Operation Pulse Lift, Civil Air Patrol’s emergency blood donation mission, surpassed three milestones as 2023 came to an end,
On Dec. 21 the Arizona Wing’s Falcon Composite Squadron 305 hosted the 500th Operation Pulse Lift blood donor center – also the squadron’s 100th blood donation activity.
A few days earlier, the mission had reached its year-end goal early, collecting its 30,000th unit of donated blood in the longest-running humanitarian mission in CAP’s history.
Maj. Gen. Edward D. Phelka, CAP national commander/CEO, visited the Arizona Wing squadron Dec. 22 in Mesa to help celebrate the mission’s achievements. Before a ceremony at the Falcon Field Airport terminal, Phelka visited the squadron building to donate blood and chat with cadets and other donors.
Lt. Col. Bob Ditch, incident commander for Operation Pulse Lift, hosted the celebration ceremony. Along with Phelka, guests included airport manager Corinne Nystrom; Mesa City Councilmember Alicia Goforth, whose district includes the airport, Col. Robert Pinckard, Arizona Wing commander; and Jason Benedict, American Red Cross regional donor services executive.
A letter from retired Adm. Jerome Adams, the former U.S. surgeon general, commending Operation Pulse Lift was shared with the audience.
Adams’ statement March 17, 2020, about blood shortages and donation difficulties at the COVID-19 pandemic’s start motivated Ditch to pursue opening Civil Air Patrol facilities for blood drives after schools, businesses, churches, and other common collection sites were shut down.
“Your dedication and selflessness have tremendously impacted communities nationwide, saving countless lives and reaffirming CAP’s position as a leader in emergency management,” Adams wrote.
Phelka commended Ditch for “seeing a need and creatively figuring out a way to meet that need.”
“So much good has come from Operation Pulse Lift,” Phelka said, “including more than 90,000 lives potentially impacted in a positive way. Specifically, what has happened here in Arizona blows the doors off of everything we talk about when it comes to service to community, state, nation.
“Of the 502 blood drives held so far, 101 of them have happened right here at Falcon Field,” the national commander said. “This squadron has participated in 20% of the blood drives associated with Operation Pulse Lift, and that’s incredible.”
Phelka singled out the Falcon Field squadron’s commander, Maj. John Bryant, for his ongoing support of the mission and gave him a commander’s challenge coin. He also presented a coin to Ditch, calling him “the godfather of Operation Pulse Lift.”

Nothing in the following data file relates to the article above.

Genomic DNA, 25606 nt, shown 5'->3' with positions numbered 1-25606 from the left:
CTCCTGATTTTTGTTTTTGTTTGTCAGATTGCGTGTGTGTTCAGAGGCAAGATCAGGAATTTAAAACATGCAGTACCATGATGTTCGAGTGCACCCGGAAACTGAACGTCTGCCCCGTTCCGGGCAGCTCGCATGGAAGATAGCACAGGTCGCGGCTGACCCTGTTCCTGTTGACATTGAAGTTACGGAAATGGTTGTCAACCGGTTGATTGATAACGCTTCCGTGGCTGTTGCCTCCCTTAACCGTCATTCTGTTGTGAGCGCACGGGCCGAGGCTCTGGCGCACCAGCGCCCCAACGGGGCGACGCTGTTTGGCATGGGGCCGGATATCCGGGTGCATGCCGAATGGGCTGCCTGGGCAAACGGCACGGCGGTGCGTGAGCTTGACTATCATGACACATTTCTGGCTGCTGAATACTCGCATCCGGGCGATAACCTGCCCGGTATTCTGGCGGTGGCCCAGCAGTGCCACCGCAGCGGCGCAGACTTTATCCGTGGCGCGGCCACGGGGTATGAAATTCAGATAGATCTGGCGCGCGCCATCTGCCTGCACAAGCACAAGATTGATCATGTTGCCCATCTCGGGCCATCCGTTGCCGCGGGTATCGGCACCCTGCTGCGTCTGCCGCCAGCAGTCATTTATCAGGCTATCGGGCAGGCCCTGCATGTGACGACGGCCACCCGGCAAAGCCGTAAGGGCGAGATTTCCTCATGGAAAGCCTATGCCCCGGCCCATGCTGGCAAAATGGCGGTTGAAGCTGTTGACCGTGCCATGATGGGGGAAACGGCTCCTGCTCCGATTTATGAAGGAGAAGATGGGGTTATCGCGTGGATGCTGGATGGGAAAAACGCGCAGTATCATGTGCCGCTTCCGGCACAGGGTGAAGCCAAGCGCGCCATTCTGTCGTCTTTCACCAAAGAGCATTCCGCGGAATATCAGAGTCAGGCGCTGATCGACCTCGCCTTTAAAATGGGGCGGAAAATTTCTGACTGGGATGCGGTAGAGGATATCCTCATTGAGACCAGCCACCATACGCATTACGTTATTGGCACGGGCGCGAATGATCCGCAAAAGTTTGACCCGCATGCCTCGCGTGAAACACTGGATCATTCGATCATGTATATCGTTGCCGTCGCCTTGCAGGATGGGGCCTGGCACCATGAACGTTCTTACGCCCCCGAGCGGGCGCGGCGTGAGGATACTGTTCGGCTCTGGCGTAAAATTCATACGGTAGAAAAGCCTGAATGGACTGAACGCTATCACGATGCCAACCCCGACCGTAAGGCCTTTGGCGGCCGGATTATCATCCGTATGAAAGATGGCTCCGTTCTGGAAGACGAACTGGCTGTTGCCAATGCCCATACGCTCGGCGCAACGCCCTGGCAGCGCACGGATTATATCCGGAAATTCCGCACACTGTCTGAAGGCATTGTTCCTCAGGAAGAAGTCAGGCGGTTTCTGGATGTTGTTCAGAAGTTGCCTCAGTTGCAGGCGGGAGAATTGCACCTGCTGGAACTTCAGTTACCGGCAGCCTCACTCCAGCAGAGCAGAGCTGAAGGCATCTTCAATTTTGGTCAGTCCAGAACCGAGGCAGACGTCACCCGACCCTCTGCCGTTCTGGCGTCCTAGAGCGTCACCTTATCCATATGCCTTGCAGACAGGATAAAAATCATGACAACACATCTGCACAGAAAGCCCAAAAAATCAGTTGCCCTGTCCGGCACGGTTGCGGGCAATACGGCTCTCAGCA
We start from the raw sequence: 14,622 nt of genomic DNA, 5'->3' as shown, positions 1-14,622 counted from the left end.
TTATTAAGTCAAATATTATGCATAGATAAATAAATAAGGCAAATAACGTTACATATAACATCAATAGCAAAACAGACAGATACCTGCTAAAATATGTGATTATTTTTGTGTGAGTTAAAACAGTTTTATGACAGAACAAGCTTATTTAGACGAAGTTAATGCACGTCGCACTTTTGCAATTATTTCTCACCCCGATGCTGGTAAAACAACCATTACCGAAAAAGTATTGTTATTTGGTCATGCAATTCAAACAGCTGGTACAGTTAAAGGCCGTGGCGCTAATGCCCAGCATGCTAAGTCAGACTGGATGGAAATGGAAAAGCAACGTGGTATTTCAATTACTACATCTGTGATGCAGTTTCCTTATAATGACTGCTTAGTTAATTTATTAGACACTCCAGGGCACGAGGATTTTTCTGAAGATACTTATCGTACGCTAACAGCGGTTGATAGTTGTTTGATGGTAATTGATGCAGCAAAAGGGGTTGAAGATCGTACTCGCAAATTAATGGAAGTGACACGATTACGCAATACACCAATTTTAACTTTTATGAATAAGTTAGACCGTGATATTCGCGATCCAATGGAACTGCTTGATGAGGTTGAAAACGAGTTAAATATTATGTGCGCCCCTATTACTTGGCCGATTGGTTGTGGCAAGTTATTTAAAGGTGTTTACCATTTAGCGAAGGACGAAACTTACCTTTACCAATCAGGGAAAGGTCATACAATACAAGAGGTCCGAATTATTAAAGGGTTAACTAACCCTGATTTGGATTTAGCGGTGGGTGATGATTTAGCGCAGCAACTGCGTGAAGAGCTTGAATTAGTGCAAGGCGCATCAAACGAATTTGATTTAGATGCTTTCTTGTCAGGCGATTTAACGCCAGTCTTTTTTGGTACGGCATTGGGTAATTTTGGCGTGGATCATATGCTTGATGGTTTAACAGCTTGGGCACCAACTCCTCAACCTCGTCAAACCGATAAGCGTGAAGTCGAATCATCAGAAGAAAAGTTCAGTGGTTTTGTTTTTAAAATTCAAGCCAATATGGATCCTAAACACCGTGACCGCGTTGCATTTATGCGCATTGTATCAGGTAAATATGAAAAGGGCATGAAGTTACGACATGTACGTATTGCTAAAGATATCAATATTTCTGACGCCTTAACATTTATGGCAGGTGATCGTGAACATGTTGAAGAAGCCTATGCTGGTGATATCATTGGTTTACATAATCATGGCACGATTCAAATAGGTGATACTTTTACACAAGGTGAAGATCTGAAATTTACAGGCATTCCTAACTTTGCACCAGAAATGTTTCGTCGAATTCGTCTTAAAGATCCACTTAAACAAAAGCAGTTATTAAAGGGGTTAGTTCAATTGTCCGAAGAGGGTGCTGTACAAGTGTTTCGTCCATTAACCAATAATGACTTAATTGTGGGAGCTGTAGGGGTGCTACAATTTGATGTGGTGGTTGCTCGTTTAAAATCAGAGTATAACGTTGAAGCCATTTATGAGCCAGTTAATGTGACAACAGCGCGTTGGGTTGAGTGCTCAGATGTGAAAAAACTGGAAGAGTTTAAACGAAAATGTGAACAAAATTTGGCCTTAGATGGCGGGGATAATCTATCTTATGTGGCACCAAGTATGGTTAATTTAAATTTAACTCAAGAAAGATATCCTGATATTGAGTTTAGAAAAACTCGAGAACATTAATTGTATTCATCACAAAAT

Phelka recalled that leading up to the CAP National Conference in August, the goal for the end of 2023 was set at 25,000 units of blood donated.
“By the time we got to the conference in August, that goal had already been exceeded,” he said. “So we moved the goalpost again, hoping to get to 30,000 units by the end of the year,” Phelka said.
He then opened an envelope revealing the count as of that morning – 30,273.
Specifically addressing the cadets in attendance, Phelka noted that the concept of community service stated in both the cadet oath and CAP’s mission statement “come together right here in Operation Pulse Lift.”
Red Cross representatives presented two awards, both crafted from recycled aircraft.
Bryant’s award was fashioned from a rotor blade on a search and rescue helicopter, bearing the number 100 to recognize the squadron’s number of blood donation events held/ at the Falcon Composite Squadron.
Phelka received an award made from an airplane window, thanking CAP “on behalf of the tens of thousands of blood recipients that have benefited from Operation Pulse Lift blood drives.”
Benedict, the Red Cross regional executive, credited Operation Pulse Lift to “two of the greatest humanitarian organizations in the world coming together to alleviate human suffering, to help people in need.”
Ditch said he has already set a new goal, timed with the mission’s fourth anniversary on April 12.
“Our new goal is 33,335. Why that number? Because every donation of a unit of blood has the potential to save three people.
“When we reach that number, we will have potentially saved 100,000 lives,” he said.
The Arizona Wing wasn’t alone in receiving Amerian Red Cross recognition for its role in supporting lifesaving blood donations.
On Dec. 14, Brig. Gen. Regena Aye, national vice commander, participated in a ceremony honoring theKansas Wing with the Red Cross’ Lifetime Hero Award for 50 years of support.
The Red Cross award announcement said the wing “takes blood delivery to a whole new level – the sky. These volunteer pilots have delivered blood when no driver was available or the distance was too far by van, ensuring blood made it to hospitals where it was needed most.”
For five decades Kansas Wing members have transported needed blood supplies both within and outside the state, usually in CAP ground vehicles, when called on by the Red Cross,
The wing’s commander, Col. Mark Lahan, and four of his predecessors were present for the award ceremony — Aye, wing commander from 2008-2012; Col. Tim Hansen, 1997-2000); Chief Master Sgt. Rick Franz, 2012-2016; and Col. Linnette Lahan, 2016-2020. So was Capt. Brad Hawthorne, Air Capital Composite Squadron commander, who has participated in dozens of blood transport missions.
Maj. Margot Myers
Public Information Officer
Operation Pulse Lift